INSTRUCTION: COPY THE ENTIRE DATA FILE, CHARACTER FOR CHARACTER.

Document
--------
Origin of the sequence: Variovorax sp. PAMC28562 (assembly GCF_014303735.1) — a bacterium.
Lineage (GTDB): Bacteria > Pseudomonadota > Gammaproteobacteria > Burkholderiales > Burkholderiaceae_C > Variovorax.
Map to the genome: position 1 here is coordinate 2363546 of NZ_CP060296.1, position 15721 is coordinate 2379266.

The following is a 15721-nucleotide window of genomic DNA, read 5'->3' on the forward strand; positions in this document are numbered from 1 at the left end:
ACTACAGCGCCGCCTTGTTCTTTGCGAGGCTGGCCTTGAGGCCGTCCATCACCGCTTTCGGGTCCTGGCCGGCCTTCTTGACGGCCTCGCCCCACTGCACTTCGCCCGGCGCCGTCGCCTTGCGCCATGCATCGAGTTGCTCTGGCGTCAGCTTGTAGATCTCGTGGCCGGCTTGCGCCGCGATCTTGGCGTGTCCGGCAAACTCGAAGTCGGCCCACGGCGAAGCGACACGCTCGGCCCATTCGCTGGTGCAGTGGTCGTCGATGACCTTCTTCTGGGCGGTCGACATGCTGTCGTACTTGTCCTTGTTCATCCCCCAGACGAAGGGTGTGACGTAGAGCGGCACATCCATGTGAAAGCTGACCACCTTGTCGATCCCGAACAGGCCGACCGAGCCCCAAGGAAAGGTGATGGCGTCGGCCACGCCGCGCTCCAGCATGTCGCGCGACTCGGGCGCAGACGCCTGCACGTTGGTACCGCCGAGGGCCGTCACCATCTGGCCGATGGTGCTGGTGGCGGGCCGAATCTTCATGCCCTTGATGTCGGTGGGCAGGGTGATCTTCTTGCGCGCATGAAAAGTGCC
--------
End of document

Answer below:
Origin of the sequence: Variovorax sp. PAMC28562 (assembly GCF_014303735.1) — a bacterium.
Lineage (GTDB): Bacteria > Pseudomonadota > Gammaproteobacteria > Burkholderiales > Burkholderiaceae_C > Variovorax.
Map to the genome: position 1 here is coordinate 2363546 of NZ_CP060296.1, position 15721 is coordinate 2379266.

The following is a 15721-nucleotide window of genomic DNA, read 5'->3' on the forward strand; positions in this document are numbered from 1 at the left end:
ACTACAGCGCCGCCTTGTTCTTTGCGAGGCTGGCCTTGAGGCCGTCCATCACCGCTTTCGGGTCCTGGCCGGCCTTCTTGACGGCCTCGCCCCACTGCACTTCGCCCGGCGCCGTCGCCTTGCGCCATGCATCGAGTTGCTCTGGCGTCAGCTTGTAGATCTCGTGGCCGGCTTGCGCCGCGATCTTGGCGTGTCCGGCAAACTCGAAGTCGGCCCACGGCGAAGCGACACGCTCGGCCCATTCGCTGGTGCAGTGGTCGTCGATGACCTTCTTCTGGGCGGTCGACATGCTGTCGTACTTGTCCTTGTTCATCCCCCAGACGAAGGGTGTGACGTAGAGCGGCACATCCATGTGAAAGCTGACCACCTTGTCGATCCCGAACAGGCCGACCGAGCCCCAAGGAAAGGTGATGGCGTCGGCCACGCCGCGCTCCAGCATGTCGCGCGACTCGGGCGCAGACGCCTGCACGTTGGTACCGCCGAGGGCCGTCACCATCTGGCCGATGGTGCTGGTGGCGGGCCGAATCTTCATGCCCTTGATGTCGGTGGGCAGGGTGATCTTCTTGCGCGCATGAAAAGTGCC